Why do you need a weak_count?

Why do you need a weak_count counter for Rc.? strong_count is needed to know when to free up memory. And what is the weak_count counter for?

I assume that during drop Rc changes all data inside Weak to None if weak_count > 0

When using an Rc, there are two different things that need to be cleaned up:

  1. The value inside the Rc needs to be dropped when the strong count reaches zero.
  2. The allocation that held the value needs to be deallocated when the weak count reaches zero.

This is because a Weak<T> still has a pointer to the allocation, and it needs to continue to be able to access it so that it can read the strong and weak counts. If you deallocated it when there are still weak references, then trying to upgrade them would be a use-after-free.


Without Weak, self-referential data types would never be dropped (one Rc holding the other Rc and vice versa, the strong_count of either one would never reach 0). From the docs:

A Weak pointer is useful for keeping a temporary reference to the allocation managed by Rc without preventing its inner value from being dropped. It is also used to prevent circular references between Rc pointers, since mutual owning references would never allow either Rc to be dropped. For example, a tree could have strong Rc pointers from parent nodes to children, and Weak pointers from children back to their parents.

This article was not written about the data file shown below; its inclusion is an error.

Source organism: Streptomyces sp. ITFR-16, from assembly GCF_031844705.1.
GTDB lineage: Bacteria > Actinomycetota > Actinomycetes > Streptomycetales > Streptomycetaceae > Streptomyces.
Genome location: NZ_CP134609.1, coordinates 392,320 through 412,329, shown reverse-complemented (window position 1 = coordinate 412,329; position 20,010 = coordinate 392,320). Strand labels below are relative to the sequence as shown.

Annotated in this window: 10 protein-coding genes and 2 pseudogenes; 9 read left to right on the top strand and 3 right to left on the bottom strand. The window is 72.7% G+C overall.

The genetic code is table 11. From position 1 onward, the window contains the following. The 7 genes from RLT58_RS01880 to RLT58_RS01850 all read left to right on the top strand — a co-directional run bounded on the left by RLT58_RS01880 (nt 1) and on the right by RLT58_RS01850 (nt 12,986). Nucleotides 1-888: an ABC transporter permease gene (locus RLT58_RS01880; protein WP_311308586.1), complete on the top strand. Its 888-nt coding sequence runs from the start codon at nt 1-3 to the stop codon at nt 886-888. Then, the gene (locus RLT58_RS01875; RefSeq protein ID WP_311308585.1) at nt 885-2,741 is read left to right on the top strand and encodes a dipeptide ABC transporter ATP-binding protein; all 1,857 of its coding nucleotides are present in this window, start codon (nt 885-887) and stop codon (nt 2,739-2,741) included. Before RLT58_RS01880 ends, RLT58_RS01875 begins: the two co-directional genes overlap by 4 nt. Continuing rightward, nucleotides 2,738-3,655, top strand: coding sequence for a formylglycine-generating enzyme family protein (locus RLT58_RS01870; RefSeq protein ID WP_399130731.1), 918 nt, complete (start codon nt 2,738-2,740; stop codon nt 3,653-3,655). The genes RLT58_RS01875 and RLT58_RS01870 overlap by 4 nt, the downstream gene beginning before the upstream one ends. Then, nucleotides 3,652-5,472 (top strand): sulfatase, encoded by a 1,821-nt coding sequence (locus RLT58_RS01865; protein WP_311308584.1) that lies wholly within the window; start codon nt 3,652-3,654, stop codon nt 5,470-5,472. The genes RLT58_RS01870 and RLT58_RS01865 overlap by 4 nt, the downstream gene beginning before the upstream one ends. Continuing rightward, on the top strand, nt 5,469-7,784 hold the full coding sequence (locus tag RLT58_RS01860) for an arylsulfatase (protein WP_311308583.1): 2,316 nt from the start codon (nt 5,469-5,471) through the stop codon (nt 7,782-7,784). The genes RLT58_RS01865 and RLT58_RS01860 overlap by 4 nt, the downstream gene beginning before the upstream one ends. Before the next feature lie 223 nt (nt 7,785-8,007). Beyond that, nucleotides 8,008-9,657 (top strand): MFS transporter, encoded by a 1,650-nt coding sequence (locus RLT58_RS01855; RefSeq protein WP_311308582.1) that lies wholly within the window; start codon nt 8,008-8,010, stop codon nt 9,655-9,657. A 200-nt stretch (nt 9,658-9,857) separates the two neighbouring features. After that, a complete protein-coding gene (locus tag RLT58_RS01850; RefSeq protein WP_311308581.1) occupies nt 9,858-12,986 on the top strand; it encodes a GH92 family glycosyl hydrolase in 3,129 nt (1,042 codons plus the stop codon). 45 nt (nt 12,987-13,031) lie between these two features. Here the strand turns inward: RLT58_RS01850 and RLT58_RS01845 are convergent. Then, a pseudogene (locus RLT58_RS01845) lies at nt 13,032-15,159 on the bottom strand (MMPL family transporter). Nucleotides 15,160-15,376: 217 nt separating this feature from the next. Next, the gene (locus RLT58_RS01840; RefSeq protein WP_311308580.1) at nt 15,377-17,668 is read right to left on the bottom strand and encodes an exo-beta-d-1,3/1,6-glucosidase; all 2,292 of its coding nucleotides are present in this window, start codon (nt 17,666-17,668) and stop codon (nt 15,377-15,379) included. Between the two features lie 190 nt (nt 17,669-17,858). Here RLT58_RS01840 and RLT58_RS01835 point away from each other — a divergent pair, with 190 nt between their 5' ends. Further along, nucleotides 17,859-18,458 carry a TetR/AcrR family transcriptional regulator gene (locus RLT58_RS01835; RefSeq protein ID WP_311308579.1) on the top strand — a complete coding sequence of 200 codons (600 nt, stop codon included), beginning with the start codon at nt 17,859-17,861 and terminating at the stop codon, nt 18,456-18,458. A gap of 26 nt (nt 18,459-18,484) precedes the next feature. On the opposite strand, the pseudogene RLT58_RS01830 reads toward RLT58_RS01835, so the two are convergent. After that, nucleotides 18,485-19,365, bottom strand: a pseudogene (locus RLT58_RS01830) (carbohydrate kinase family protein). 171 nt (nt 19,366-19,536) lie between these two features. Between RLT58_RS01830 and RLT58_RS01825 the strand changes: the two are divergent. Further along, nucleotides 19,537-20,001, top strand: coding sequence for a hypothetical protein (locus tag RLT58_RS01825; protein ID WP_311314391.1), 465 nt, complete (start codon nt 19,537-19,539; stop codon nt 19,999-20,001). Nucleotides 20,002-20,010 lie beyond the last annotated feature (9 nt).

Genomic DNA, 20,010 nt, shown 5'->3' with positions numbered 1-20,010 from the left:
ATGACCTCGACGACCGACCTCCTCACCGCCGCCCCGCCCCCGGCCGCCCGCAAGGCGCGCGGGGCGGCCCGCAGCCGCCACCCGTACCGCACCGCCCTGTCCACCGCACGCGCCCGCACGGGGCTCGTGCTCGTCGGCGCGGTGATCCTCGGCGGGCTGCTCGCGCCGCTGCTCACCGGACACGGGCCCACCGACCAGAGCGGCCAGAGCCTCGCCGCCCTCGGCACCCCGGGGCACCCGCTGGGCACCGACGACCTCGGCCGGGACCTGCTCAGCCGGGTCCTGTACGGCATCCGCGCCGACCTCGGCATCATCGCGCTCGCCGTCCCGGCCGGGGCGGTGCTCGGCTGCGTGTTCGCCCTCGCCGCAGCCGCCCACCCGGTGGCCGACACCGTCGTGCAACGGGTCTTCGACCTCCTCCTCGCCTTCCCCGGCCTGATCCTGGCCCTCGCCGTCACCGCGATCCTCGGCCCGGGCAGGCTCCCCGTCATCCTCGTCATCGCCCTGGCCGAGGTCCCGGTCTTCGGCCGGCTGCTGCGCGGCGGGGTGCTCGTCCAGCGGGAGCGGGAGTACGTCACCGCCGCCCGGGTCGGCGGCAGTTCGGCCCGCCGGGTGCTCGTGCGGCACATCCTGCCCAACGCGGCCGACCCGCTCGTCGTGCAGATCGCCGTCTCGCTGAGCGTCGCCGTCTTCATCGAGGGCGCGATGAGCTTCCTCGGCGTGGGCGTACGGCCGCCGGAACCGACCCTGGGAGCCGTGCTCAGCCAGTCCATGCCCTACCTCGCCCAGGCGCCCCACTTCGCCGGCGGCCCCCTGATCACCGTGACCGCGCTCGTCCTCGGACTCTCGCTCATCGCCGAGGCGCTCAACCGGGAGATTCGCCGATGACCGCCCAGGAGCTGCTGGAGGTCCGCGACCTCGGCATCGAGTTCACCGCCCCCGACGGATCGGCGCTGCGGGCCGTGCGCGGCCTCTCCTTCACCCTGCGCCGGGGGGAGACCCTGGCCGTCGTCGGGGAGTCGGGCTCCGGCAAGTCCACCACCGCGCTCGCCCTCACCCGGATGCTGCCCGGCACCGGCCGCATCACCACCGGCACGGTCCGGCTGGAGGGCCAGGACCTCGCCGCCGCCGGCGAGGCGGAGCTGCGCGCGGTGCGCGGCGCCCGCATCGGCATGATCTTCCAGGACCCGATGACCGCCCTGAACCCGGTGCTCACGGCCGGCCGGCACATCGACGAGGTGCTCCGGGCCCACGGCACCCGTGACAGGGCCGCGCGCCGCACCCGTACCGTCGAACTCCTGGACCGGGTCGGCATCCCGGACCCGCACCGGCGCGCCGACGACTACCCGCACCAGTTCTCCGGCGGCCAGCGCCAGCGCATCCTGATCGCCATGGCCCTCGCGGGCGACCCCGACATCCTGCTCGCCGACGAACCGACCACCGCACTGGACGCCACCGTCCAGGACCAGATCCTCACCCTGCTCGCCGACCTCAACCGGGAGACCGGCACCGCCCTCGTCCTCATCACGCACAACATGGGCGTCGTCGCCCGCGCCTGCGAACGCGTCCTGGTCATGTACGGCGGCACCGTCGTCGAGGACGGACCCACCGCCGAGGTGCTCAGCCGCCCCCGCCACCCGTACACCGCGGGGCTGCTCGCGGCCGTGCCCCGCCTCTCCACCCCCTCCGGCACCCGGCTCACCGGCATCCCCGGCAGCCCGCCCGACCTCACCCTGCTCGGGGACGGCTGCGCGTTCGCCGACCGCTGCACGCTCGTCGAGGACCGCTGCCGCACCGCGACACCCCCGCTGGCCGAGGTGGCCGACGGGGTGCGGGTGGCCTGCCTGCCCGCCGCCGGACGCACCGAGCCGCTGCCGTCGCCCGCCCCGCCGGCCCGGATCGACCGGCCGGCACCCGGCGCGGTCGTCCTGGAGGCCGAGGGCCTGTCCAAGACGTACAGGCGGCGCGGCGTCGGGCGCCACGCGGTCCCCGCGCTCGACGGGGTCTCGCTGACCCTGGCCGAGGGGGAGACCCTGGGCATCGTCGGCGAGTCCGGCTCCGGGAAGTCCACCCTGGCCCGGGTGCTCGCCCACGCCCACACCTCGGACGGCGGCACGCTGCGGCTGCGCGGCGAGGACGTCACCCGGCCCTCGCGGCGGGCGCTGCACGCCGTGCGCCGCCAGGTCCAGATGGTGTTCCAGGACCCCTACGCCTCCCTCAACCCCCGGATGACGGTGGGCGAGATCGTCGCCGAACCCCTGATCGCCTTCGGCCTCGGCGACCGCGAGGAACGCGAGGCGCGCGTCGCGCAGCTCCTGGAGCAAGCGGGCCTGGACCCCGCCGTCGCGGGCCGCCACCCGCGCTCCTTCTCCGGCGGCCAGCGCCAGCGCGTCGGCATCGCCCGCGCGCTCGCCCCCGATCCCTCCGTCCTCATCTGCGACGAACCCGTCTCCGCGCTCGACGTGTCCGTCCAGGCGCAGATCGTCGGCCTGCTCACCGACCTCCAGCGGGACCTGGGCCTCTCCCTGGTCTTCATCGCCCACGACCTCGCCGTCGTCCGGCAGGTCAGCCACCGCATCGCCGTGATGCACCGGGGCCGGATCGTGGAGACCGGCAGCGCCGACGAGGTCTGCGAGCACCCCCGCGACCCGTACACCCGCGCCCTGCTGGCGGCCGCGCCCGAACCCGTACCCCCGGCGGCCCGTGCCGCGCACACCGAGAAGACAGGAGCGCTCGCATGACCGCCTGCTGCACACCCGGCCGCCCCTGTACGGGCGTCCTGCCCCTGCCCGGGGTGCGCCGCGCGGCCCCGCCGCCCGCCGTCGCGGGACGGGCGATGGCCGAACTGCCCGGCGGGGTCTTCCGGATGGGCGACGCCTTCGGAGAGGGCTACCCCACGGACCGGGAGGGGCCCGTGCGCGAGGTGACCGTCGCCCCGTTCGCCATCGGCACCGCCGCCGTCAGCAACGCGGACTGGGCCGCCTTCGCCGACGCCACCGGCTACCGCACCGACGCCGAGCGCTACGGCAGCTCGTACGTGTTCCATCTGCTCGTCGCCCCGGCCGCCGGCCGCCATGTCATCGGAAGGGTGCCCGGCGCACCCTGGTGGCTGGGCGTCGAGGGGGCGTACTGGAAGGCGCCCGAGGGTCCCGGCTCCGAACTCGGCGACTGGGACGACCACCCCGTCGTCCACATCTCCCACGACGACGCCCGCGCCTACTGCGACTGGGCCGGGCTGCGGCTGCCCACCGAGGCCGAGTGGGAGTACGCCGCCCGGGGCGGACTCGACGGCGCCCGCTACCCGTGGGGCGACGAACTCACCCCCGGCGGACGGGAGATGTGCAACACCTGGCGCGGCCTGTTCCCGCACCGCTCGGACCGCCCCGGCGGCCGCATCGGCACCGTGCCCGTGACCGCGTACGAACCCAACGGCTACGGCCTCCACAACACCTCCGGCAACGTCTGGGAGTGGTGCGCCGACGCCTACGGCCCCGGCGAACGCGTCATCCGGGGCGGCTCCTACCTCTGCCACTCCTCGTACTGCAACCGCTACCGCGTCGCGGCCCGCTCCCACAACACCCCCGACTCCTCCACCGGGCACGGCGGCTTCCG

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The thing that Weak needs access to is some shared data that tracks whether or not the Rc’s value still exists. After all, there needs to be some way to implement Weak::upgrade. The weak count is then necessary to determine when this shared data can be dropped. What kind of data exactly is shared for this purpose is of course another implementation detail, in practice Rust (currently) uses the strong count, not only as a way to know when the Rc’s value can be dropped, but also as an indicator to Weak pointers whether or not the value still exists and thus whether .upgrade() can succeed.

Furthermore, the strong counter and the weak counter are bundled together with the Rc’s value into a single allocation, because this allows Rc and Weak to remain small (single pointer), whilst also avoiding multiple-indirections, and it also allows keep the number of allocation and deallocation operations lower. Of course, for Rc<T> where mem::size_of::<T>() is relatively large, like e.g. Rc<[u8; 1000000]>, this trade-off has the disadvantage that the memory needed to hold the value, is not immediately freed when the value is dropped (by the last Rc being dropped), but only at a later point (when the last Weak is dropped). But for the vast majority of types, their (shallow) size is small enough that it’s a no-brainer to accept this small disadvantage, and in the worst case, you could always fall back to something like Rc<Box<[u8; 1000000]>> to avoid the problem (with the disadvantage of introducing additional indirection).


thank you for such a detailed explanation

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